The pair’s new cookbook, Spork-Fed (available now and including a foreward by fellow sisters, actresses Emily and Zooey Deschanel!), aims to educate and empower readers to create meals free of meat, eggs and dairy that will satisfy all appetites. “Our favorite dishes tend to be comfort foods, like pot pie, biscuits and gravy and collard greens, because they appeal to both vegans and non-vegans,” Goldberg says.
With that in mind, we asked the Spork-Fed sisters to share a recipe for one of their go-to fall desserts. It’s perfect timing, as today marks National Pumpkin Cheesecake Day!
Click below for a how-to for this sweet treat.
Written on October 18, 2011 at 1:03 pm , by Karla Walsh
It’s harvest time across the country, and there’s no better way to celebrate than by eating local, seasonal foods. Of course you can stop by your farmers’ market to pick up fresh items to prepare at home, but a growing number of restaurants are also offering seasonal fare.
“Fall is really the simplest cooking time,” says Alton Brown, host of Iron Chef America, Next Iron Chef (season four debuts October 30!) and Good Eats. “You don’t have to do much to the produce at this time of year because it’s when both nutrients and flavor are at their highest levels.”
To make it easier to enjoy the fall flavors he loves so much, Brown teamed up with Welch’s and Zagat for their “Taste the Harvest Guide.” (To download a free copy, click here.) It lists and reviews 196 farm-to-table restaurants in 16 cities across the U.S., and also includes a few healthy recipes, profiles of farmers and tips from dietitians, including Welch’s own health and nutrition manager Casey Lewis, R.D.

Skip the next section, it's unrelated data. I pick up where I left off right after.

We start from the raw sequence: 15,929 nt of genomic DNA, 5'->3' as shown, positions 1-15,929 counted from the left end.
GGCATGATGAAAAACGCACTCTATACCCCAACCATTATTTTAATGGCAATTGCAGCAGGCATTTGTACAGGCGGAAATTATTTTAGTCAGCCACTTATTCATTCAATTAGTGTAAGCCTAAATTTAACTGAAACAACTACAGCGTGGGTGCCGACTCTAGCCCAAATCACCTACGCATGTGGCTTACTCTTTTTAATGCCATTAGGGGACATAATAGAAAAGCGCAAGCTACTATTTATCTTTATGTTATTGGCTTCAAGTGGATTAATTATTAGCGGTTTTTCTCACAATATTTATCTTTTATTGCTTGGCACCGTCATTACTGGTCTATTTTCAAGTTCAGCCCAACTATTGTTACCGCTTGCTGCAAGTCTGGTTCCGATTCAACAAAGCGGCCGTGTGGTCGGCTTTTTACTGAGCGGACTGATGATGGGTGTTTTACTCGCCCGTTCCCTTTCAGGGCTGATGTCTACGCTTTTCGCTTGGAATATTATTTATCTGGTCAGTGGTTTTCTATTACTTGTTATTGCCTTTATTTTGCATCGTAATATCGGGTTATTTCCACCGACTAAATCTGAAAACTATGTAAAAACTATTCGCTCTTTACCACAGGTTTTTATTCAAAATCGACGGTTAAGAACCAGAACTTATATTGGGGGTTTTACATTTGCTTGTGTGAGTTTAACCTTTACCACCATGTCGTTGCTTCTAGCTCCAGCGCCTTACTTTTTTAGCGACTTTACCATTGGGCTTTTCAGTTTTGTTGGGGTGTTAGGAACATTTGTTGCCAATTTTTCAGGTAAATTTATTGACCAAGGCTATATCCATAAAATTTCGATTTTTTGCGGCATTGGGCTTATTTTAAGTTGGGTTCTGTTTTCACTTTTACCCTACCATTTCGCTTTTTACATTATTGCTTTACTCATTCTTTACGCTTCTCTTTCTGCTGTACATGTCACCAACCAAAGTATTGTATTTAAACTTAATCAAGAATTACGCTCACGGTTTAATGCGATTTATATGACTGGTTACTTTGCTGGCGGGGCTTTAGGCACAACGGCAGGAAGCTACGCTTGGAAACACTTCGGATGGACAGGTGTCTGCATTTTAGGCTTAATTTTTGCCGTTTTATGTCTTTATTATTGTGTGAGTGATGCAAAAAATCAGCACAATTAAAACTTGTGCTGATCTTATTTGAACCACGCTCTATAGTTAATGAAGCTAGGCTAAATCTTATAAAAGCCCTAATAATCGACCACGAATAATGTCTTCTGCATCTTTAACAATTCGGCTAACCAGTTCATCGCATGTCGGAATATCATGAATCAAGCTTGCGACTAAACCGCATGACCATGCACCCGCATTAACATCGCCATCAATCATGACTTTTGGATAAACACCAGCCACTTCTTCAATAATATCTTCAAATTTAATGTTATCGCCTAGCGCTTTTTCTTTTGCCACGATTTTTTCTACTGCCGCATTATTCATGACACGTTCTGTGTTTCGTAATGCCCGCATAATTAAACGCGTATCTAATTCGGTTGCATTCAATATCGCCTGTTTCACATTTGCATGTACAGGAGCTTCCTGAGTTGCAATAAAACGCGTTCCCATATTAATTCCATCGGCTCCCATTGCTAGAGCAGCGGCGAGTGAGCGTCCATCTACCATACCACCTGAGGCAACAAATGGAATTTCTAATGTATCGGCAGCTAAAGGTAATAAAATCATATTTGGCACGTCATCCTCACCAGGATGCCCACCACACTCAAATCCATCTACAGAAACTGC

“The Guide is designed to help people get excited about eating produce. A diet full of colorful produce is also rich in healthy vitamins, minerals and nutrients,” Lewis says.
But one can’t live on restaurant food alone. When you decide to hit your local market and buy items for meals at home, consider grabbing Brown’s current picks: chard, pumpkin and squash. He says that since they taste so great right now, a simple treatment like roasting works best.
But what to serve with alongside all of this delicious produce? Brown says that his chickpea falafel is one recipe everyone should know since it’s simple to make at home. Bonus: You can control the baking method and reduce the fat from a traditional falafel recipe by baking instead of frying!
For Brown’s essential falafel recipe, straight from his new cookbook Good Eats 3: The Later Years, Read more
Written on October 17, 2011 at 2:19 pm , by Sarah D'Angelo
We love Cooking Channel’s Kelsey Nixon for her fun, you-can-do-this approach to cooking with fresh ingredients. We caught up with the The Next Food Network Star finalist to chat about her show (Kelsey’s Essentials is now in it’s second season, airing Saturdays at 2:30 p.m. EST!), the kitchen equipment she can’t live without and to find out how she stays healthy and fit.